– Consultants conducted 400 random phone surveys from June 25 – July 9, 2015 with respondents prioritizing the enhancement of existing city services, the protection of the city’s character/quality of life and ensuring the health of the city’s economy and job market.

– Consultants collected 360 written surveys with 13% of respondents wanting to preserve historic homes and buildings, 13% of respondents expressing an interest in protecting open space/parks and trees and 9% of respondents interested in preserving the small-town community atmosphere.

– High priorities identified from the written surveys included the improvement of traffic flow (58%), the preservation of historic areas and buildings (52%) and the improvement of the maintenance of city streets (50%).

– Concerns expressed by respondents included the opinion that there is too much development in Alhambra. Sixty-six percent of respondents felt that there were too many condominiums, 60% expressed that there were too many apartments, and 58% said that there was too much mixed-use housing.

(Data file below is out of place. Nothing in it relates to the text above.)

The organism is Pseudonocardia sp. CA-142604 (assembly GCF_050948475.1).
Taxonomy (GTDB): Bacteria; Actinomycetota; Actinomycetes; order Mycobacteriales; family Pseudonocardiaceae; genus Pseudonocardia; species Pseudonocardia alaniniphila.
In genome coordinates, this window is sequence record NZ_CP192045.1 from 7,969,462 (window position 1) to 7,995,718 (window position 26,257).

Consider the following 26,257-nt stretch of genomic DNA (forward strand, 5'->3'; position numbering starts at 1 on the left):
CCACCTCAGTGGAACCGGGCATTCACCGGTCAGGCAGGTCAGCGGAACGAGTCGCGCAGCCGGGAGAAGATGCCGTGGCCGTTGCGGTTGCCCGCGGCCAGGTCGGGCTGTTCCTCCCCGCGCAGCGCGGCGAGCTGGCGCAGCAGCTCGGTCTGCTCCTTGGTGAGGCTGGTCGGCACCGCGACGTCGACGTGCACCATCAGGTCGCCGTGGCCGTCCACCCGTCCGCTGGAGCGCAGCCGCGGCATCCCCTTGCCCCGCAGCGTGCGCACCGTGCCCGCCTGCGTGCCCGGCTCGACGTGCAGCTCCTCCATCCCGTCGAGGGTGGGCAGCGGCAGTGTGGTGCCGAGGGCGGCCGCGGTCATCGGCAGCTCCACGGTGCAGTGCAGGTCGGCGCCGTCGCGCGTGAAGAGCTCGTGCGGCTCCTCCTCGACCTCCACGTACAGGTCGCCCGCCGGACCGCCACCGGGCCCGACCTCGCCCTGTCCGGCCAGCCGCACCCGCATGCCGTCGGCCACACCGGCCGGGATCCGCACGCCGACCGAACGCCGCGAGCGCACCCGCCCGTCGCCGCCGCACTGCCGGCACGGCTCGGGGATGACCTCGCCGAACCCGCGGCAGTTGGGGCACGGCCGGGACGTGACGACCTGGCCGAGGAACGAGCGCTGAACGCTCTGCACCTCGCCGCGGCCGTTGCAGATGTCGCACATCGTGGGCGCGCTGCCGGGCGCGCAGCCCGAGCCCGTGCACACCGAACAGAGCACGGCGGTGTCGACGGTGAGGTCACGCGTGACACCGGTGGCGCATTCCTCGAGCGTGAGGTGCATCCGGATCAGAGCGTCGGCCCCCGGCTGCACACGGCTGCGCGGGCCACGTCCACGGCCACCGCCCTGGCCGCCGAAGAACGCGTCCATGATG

– Other ideas presented included the identification and enhancement of gateways entering Alhambra, linking neighboring community bike connectors into Alhambra, and the maintenance of Alhambra’s core industrial area while transitioning select industrial areas to commercial mixed use.Linear.Park.Railroad.Trench

– One idea that generated a lot of interest was the creation of a linear park over the current railroad trench, which runs parallel to Mission Road.

The January 13 community workshop presentation can be viewed here. The results of the community survey can be found here.

After the presentation, participants rotated through three stations – (1) Land Use & Economic Development, (2) Community Design & Character and (3) Mobility, providing additional input on elements/issues that need to be prioritized or were missing. The consultant team encouraged residents to e-mail comments or concerns to generalplan@cityofalhambra.org.

Fifty-two percent (52%) of people who submitted a written survey last summer stated that the preservation of historic areas and buildings should be a priority for the City of Alhambra. The commitment and dedication of APG’s members last summer to filling out and submitting the written surveys and taking the online survey paid off! The next step in this process is the writing and release of the draft General Plan, which should take place in late Spring. After the release of the draft General Plan, there will be a required 45-day public review period.